In conclusion, this recent review and meta-analysis by Rohde and colleagues once again highlights TRIM and the association of transfusion with HCAI. This amplifies the need for adherence to a restrictive transfusion practice for the majority of hospitalized patients.

It is vital that the health care professionals ordering or performing transfusions stay up–to-date with the latest evidence, become pro-active in preventing adverse reactions, and remain vigilant in recognizing and responding to possible transfusion-associate adverse events, including HCAIs. 

  1. Whitaker B and Hinkins S. The 2011 national blood collection and utilization survey.
  2. Hebert P et al. N Engl J Med. 1999; 340: 409-417
  3. Carson J et al. Am Heart J.  2013; 165: 964-971
  4. deGast-Bakker D et al. Intensive Care Med. 2013; 39: 2011-2019
  5. Carson J et al Ann Intern Med. 2012; 157: 49-58
  6. Bernard A et al.  J Am Coll Surg. 2009; 208: 931-939

The Rise of “Designer” Blood Products: 4 Factor PCCs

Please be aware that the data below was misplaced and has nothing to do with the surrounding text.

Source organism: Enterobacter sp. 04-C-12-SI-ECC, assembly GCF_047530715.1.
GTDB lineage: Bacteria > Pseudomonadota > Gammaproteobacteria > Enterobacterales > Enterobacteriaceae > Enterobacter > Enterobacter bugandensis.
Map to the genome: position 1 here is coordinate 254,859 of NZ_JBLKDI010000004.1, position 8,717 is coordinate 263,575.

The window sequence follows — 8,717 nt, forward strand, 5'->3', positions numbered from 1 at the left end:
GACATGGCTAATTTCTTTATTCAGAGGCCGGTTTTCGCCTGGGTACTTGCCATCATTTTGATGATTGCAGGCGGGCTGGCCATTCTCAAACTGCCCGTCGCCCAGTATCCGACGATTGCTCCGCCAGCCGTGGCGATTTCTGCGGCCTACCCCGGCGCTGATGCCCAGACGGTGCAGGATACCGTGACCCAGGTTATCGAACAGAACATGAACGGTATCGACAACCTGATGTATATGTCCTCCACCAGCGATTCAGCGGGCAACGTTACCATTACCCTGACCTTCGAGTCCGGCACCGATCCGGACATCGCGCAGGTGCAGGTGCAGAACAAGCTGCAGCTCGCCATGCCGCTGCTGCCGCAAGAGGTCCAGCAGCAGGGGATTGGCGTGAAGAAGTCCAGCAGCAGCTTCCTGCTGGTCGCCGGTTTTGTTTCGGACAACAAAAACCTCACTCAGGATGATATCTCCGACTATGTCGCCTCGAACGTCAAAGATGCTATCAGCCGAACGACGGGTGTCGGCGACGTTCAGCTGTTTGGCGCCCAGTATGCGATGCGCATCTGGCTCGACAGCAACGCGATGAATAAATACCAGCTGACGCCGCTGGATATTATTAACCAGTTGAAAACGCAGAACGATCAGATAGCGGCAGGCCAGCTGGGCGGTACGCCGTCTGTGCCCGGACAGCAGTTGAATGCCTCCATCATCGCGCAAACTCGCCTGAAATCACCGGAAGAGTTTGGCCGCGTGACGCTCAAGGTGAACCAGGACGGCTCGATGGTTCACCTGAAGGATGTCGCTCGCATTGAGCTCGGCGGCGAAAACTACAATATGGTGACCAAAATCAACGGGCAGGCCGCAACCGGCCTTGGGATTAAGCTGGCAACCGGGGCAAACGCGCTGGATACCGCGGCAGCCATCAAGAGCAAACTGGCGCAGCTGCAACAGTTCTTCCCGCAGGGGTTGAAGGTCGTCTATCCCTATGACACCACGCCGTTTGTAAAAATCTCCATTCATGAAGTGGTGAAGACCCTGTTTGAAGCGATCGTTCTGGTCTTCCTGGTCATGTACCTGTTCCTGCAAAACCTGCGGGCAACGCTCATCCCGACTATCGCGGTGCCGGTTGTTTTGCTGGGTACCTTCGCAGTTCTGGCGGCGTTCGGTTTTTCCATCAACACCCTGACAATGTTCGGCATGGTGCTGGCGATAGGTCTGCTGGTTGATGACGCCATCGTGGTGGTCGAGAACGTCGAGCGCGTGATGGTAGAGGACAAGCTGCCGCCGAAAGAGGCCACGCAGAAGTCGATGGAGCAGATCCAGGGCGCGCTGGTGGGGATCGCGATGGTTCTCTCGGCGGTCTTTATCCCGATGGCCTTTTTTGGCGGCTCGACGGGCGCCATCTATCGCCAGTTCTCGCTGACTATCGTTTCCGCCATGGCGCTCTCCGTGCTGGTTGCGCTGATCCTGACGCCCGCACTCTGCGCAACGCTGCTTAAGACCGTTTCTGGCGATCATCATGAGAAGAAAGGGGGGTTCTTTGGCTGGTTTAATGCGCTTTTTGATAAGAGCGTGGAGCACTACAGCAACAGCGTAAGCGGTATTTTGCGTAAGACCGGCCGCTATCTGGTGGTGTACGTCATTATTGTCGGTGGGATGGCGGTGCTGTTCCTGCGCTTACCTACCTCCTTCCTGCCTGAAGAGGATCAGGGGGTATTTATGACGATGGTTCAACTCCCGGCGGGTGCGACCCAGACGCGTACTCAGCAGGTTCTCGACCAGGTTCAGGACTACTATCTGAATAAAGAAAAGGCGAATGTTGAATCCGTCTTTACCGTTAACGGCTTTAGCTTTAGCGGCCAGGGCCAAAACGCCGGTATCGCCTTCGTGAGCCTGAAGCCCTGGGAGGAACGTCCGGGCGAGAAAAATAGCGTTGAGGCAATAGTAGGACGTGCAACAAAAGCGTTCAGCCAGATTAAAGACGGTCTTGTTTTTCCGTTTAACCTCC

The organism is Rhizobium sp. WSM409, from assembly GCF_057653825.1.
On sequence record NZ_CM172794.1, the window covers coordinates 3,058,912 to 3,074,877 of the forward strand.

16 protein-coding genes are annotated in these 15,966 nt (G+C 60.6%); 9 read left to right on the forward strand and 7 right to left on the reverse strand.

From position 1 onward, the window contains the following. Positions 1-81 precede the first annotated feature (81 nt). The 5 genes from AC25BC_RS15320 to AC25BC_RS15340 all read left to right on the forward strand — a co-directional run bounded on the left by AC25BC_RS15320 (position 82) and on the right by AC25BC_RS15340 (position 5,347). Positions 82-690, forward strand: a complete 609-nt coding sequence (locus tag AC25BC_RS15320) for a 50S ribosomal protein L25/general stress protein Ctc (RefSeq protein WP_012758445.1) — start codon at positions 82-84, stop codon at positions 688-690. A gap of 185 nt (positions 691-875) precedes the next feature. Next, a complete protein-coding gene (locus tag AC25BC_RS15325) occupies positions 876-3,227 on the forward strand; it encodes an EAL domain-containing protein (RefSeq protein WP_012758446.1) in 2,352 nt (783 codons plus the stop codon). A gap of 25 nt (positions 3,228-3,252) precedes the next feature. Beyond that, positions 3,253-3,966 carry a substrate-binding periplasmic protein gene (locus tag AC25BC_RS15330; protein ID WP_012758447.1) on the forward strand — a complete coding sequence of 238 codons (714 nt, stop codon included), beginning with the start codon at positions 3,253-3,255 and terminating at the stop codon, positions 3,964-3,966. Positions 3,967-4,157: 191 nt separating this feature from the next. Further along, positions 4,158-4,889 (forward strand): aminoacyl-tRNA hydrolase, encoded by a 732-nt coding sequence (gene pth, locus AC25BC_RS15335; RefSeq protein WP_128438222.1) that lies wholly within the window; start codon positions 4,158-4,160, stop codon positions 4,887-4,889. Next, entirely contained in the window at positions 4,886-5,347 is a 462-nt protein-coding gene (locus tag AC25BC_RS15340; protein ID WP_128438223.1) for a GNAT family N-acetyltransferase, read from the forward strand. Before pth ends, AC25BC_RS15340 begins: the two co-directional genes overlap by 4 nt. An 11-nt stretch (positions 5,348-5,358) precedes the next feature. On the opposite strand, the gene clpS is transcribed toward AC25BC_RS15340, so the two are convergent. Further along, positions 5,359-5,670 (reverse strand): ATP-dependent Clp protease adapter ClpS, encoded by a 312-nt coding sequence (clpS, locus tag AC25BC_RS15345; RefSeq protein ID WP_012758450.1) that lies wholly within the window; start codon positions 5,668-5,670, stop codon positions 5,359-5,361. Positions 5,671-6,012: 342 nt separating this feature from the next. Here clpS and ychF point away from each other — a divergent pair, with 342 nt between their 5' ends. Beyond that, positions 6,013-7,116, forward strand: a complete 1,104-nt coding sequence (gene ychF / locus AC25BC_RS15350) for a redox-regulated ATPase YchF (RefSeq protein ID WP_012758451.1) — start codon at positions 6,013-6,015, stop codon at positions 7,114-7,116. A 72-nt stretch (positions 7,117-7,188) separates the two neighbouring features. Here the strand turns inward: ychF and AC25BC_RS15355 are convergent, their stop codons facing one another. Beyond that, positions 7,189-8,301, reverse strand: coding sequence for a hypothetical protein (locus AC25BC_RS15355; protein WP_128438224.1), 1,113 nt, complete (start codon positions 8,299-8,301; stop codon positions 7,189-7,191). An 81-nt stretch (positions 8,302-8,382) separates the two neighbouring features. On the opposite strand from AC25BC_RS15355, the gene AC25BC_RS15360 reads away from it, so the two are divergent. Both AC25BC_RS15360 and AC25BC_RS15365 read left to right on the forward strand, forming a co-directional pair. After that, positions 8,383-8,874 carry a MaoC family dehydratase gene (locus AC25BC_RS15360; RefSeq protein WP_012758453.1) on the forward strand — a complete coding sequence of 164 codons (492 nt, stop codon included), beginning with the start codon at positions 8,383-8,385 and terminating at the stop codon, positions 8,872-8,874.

Blood factor concentrates are not new, but most U.S. physicians are only vaguely familiar with them.  Single or multiple blood factor concentrates were originally developed to treat patients with congenital clotting deficiencies, such as hemophilia A or B.  Although some of these clotting factors are made with recombinant technologies (such as recombinant factor VIIa), most are derived by extracting and purifying clotting factors from pooled plasma.  The post-HIV concern with this approach was that these clotting factor extracts come from pooled plasma from hundreds or thousands of donors, but the EU and now the FDA feel that pooled blood products are “safe” using mini-pool testing techniques to screen for transmissible diseases along with pathogen inactivation methods such as solvent- detergent technology.  The latest iteration of these concentrated blood factors include a combination of clotting factors designed to treat acquired clotting deficiencies from vitamin K antagonist drugs (warfarin/ Coumadin®).  These so-called four factor prothrombin complex concentrates (4F-PCCs) contain therapeutic doses of clotting factors II, VII, IX and X.  Previously available in Europe, the FDA has now approved a 4F-PCC (KCentra®) with the specific indication for the urgent reversal of vitamin K antagonist (VKA) drugs in adults with acute major bleeding.  Most recently,  Kcentra® was also approved for the urgent reversal of VKA drugs in adults needing urgent surgery or an invasive procedure. There is also active investigation on the use of 4F-PCCs as part of a management strategy for patients with bleeding on novel oral anticoagulant drugs (NOACs) such as rivaroxaban, apixaban and dabigatran1.